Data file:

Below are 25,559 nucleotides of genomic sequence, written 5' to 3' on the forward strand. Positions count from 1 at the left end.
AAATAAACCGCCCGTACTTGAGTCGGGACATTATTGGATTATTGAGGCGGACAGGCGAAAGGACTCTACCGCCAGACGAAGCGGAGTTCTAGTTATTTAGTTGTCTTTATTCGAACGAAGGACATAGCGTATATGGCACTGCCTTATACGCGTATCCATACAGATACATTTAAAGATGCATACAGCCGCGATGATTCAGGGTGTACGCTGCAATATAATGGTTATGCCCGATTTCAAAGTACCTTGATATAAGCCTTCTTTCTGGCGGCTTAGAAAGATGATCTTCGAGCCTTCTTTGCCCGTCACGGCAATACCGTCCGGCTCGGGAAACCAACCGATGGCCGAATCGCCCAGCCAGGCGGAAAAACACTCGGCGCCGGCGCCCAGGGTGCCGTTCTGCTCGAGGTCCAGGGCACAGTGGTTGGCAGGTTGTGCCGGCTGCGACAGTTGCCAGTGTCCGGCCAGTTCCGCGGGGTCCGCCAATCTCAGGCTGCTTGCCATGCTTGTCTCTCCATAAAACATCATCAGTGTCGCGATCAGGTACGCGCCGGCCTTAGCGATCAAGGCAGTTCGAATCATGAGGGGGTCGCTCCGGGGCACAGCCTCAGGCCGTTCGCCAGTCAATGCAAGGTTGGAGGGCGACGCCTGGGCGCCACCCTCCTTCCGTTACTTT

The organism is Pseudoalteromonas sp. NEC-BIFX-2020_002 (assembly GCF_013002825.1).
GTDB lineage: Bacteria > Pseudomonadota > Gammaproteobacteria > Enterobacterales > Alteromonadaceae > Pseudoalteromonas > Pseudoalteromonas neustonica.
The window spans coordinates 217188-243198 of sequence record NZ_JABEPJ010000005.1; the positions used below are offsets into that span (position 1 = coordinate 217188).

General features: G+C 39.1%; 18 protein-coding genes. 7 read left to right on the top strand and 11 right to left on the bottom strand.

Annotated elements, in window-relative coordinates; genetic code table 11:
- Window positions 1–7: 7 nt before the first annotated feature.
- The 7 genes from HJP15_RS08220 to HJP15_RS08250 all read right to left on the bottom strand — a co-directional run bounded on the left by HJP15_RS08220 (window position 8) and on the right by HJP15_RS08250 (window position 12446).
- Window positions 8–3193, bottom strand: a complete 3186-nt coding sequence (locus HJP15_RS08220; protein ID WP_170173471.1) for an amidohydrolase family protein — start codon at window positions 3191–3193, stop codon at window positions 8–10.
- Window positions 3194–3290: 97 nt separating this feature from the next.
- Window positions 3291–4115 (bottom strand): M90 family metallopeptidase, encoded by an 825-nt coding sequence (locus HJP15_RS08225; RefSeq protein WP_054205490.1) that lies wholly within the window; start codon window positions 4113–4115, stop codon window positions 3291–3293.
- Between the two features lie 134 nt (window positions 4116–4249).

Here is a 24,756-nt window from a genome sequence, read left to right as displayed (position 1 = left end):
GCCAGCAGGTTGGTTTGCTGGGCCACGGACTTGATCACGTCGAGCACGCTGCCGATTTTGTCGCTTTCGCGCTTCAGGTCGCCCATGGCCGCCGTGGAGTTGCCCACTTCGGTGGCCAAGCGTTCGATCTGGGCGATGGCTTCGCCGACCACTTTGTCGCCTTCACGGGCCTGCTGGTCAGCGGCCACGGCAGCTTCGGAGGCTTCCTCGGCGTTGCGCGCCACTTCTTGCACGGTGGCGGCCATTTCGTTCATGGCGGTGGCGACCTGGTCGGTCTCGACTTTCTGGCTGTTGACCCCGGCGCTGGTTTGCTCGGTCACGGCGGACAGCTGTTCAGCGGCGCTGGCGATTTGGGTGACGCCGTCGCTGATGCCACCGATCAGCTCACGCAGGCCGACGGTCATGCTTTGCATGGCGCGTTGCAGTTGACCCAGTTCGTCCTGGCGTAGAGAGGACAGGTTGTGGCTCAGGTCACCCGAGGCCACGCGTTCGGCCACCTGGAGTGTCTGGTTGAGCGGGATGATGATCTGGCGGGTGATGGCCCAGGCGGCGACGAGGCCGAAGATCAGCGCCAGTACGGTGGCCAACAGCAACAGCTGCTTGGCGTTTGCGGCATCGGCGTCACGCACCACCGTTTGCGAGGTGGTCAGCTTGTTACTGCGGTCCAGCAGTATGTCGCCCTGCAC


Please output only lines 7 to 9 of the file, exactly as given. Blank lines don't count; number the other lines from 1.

Annotated elements, in window-relative coordinates; genetic code table 11:
- Window positions 1–7: 7 nt before the first annotated feature.
- The 7 genes from HJP15_RS08220 to HJP15_RS08250 all read right to left on the bottom strand — a co-directional run bounded on the left by HJP15_RS08220 (window position 8) and on the right by HJP15_RS08250 (window position 12446).